Partners, UCB to tailor digital health solutions for epilepsy treatment
Partners Connected Health, part of Partners HealthCare, and global biopharmaceutical company UCB are collaborating to develop digital health solutions designed to improve the lives of people living with epilepsy.
The collaboration will focus on addressing unmet needs currently faced by some of the 3 million Americans living with epilepsy. The ultimate goal is to provide better connectivity between patients, healthcare providers and payers, delivering improved experiences and better treatment outcomes, the companies said.
“Addressing patients’ unmet needs is an important opportunity to create insightful, patient-focused and evidence-based digital health solutions to help people with epilepsy live healthier lives,” said Kamal Jethwani, MD, senior director, innovation, at Partners Connected Health. “This collaboration combines UCB’s world-class epilepsy expertise with the unique focus and experience of our user-centered design team, as well as direct access to our providers, patients and caregivers within the Partners HealthCare network.”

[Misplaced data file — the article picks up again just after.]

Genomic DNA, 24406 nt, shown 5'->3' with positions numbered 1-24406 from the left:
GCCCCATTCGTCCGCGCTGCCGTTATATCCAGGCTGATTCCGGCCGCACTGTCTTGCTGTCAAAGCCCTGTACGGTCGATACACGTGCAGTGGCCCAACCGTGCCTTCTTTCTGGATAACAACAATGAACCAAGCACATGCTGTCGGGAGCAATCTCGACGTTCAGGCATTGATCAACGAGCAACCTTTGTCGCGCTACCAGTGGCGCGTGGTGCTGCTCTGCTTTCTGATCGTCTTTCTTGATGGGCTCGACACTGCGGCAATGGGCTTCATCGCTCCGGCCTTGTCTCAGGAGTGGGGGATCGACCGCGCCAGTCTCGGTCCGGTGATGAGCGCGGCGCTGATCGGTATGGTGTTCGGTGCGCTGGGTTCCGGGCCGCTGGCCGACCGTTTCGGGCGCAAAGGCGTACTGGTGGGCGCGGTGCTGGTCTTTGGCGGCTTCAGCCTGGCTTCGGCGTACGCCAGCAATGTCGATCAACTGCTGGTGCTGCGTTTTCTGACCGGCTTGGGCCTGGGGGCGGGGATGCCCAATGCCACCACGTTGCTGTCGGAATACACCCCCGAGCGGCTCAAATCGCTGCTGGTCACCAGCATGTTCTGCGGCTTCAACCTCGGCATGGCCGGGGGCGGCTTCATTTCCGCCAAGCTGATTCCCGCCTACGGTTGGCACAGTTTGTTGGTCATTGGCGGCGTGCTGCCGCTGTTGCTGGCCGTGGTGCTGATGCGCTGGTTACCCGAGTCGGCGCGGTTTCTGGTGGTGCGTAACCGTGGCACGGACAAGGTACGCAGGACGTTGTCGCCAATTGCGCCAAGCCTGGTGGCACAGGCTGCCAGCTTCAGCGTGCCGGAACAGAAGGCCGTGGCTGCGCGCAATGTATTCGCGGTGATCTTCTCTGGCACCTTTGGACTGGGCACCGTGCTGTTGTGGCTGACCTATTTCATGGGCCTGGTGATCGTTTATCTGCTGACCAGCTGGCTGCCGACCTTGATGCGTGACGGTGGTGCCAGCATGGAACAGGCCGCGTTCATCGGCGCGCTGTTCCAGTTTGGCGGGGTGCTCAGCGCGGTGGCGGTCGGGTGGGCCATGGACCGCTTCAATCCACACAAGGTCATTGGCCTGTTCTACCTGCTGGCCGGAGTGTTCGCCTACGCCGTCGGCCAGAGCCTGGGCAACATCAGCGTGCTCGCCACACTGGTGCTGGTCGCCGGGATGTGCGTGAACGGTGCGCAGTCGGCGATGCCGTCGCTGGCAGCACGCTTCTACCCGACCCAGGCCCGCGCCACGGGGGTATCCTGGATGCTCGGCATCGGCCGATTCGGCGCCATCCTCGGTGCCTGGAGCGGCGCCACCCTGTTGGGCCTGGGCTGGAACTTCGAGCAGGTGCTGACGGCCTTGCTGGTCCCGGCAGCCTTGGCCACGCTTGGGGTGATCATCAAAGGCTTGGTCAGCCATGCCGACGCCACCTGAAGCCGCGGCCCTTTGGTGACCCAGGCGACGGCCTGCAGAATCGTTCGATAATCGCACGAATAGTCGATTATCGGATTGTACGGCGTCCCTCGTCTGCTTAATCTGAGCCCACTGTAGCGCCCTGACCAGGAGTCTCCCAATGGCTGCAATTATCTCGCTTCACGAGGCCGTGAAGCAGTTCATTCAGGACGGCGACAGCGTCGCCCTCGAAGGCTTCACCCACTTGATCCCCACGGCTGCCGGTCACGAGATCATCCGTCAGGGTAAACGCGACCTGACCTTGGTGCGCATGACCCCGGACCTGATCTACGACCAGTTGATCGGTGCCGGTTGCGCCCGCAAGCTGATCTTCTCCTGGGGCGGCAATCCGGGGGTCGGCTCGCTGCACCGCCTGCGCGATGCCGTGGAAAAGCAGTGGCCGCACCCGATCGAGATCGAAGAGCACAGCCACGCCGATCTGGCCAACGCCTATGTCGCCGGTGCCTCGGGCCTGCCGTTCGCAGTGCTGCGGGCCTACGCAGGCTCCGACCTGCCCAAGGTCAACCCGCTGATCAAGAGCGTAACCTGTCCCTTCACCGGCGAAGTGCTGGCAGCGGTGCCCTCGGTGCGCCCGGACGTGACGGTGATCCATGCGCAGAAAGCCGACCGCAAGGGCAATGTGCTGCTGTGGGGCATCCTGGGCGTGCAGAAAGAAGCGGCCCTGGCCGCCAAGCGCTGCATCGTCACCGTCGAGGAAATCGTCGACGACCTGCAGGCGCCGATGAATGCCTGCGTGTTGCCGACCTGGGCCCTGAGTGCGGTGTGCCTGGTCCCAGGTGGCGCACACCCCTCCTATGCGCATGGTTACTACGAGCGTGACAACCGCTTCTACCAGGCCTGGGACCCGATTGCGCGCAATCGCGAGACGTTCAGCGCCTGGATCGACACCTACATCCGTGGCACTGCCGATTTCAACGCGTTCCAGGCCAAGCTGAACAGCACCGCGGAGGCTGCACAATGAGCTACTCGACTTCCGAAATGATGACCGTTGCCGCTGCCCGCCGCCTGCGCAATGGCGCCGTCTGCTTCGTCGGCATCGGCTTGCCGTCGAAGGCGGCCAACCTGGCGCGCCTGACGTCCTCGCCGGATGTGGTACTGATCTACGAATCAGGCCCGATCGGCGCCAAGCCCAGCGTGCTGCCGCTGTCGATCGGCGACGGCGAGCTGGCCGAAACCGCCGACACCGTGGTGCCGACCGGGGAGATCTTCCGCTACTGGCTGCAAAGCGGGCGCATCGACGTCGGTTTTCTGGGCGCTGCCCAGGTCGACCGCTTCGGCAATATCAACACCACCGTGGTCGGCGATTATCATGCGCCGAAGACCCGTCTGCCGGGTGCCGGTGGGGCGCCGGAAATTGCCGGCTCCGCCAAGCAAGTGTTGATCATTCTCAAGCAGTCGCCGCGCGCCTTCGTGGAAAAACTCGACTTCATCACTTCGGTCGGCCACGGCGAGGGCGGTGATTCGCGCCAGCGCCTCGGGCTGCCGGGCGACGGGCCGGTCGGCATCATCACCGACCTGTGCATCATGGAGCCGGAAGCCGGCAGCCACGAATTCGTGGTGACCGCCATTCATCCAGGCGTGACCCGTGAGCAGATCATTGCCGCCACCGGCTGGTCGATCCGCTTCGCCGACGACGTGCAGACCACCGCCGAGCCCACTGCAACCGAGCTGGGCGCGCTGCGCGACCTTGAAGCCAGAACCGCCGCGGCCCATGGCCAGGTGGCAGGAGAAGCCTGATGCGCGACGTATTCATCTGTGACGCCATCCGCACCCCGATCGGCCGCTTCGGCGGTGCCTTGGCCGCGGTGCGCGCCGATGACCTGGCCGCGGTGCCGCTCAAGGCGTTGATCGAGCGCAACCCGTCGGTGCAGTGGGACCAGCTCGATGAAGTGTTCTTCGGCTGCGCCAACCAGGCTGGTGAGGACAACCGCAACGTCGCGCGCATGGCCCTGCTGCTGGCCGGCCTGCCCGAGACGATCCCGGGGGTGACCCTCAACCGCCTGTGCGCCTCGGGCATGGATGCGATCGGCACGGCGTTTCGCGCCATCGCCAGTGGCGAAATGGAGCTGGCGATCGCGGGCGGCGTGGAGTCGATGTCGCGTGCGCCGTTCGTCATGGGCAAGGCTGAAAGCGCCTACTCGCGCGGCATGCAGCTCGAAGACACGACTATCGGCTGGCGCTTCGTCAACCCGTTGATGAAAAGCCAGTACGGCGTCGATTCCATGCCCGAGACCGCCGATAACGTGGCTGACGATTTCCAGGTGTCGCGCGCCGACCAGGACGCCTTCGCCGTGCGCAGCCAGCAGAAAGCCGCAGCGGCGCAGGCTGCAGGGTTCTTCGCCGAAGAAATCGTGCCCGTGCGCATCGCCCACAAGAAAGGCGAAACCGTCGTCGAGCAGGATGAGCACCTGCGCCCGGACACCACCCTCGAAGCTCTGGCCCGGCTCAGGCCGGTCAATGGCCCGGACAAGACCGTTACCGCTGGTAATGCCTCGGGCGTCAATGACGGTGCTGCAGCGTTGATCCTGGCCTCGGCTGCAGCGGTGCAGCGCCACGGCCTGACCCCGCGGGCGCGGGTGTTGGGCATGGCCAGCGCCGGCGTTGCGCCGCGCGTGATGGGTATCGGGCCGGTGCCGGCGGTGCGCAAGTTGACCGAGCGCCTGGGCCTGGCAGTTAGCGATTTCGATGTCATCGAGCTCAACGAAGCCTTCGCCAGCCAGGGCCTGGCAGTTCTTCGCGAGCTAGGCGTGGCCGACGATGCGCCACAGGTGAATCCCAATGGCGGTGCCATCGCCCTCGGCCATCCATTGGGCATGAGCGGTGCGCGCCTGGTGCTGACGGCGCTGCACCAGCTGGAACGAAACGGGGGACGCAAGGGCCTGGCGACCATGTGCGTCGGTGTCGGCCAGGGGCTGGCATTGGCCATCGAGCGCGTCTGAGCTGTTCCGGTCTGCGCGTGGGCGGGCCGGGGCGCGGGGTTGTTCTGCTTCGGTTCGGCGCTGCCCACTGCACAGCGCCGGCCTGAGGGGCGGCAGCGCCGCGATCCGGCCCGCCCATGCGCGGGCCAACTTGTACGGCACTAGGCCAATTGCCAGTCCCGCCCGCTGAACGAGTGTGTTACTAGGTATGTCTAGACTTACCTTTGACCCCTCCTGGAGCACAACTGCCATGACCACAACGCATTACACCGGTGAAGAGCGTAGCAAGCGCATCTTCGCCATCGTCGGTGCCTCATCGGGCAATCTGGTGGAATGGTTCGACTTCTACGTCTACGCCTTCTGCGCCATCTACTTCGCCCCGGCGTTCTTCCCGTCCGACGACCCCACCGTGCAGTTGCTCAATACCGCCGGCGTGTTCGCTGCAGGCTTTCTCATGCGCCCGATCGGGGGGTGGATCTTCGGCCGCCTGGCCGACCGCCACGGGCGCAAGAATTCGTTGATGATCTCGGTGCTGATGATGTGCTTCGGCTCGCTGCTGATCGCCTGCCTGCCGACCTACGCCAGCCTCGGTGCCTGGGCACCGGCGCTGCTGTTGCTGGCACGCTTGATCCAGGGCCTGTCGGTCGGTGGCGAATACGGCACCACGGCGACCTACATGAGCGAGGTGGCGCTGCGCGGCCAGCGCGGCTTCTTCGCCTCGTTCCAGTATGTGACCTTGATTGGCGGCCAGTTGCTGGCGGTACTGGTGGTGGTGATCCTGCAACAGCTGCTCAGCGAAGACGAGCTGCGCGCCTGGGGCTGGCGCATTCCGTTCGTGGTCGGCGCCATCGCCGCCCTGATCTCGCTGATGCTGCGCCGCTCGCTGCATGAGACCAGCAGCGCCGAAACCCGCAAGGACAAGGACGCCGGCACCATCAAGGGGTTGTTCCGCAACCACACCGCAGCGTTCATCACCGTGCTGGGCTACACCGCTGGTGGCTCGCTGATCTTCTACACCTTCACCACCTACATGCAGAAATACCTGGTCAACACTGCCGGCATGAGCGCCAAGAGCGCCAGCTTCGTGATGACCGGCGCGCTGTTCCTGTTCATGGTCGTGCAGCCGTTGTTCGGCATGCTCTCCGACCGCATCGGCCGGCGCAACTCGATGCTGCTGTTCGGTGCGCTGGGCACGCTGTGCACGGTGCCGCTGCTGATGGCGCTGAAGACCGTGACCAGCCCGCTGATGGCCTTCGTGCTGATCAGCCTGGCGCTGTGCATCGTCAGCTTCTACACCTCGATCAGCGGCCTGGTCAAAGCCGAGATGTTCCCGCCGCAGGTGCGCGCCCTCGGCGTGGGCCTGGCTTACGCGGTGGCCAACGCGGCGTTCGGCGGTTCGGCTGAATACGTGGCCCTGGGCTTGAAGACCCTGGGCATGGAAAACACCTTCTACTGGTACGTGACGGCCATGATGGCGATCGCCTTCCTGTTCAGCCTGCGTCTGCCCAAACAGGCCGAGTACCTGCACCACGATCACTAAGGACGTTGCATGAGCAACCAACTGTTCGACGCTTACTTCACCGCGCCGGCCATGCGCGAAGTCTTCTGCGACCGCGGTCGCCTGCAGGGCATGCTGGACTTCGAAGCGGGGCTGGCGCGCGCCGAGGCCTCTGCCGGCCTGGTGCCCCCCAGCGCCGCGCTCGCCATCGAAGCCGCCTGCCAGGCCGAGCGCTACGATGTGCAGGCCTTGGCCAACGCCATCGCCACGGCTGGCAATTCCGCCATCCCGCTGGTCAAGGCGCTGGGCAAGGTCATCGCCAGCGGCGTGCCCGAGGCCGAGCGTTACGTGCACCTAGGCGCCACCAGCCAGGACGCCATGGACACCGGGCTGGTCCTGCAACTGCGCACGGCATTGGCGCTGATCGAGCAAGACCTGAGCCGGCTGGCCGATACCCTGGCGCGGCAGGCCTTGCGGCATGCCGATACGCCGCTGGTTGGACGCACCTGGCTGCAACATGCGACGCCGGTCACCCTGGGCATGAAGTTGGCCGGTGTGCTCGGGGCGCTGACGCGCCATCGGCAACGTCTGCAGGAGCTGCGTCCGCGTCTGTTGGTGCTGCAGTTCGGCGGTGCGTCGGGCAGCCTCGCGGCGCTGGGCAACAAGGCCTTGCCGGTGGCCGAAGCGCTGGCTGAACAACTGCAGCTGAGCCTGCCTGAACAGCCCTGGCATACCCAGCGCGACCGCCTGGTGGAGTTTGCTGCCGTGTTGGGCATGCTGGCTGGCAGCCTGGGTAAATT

Partners Connected Health is confident it can build compelling and effective new care-based solutions, which could improve the standard of care in epilepsy, Jethwani said.
This project will leverage UCB’s experience in epilepsy and extensive ethnographic research, which focused on understanding the lived experiences of people with epilepsy and their families, to develop solutions to improve outcomes and quality of life. The project team will work to improve four key areas identified within UCB’s research, which can present challenges for people with epilepsy.
The first area is “life in between,” as living with epilepsy encompasses a life of actively waiting. The second is “complexity of control,” as control for people living with epilepsy is the power to choose, not the medical definition of seizure control.
The third area is “care is a family affair,” acknowledgment and understanding about the critical role family members and caregivers can play, along with patients and healthcare professionals, in the management of epilepsy. And the fourth is “welcome to the system,” tackling the complexity faced by patients when accessing healthcare, reducing information overload and improving healthcare system navigation.
“We are committed to delivering value to people with epilepsy and to the people and services who support them,” said Mike Davis, head of the U.S. neurology patient value unit at UCB. “By addressing real-world patient challenges and embracing the lived experiences of people with epilepsy, we hope this collaboration will enhance patient care, ultimately delivering value to people living with epilepsy.”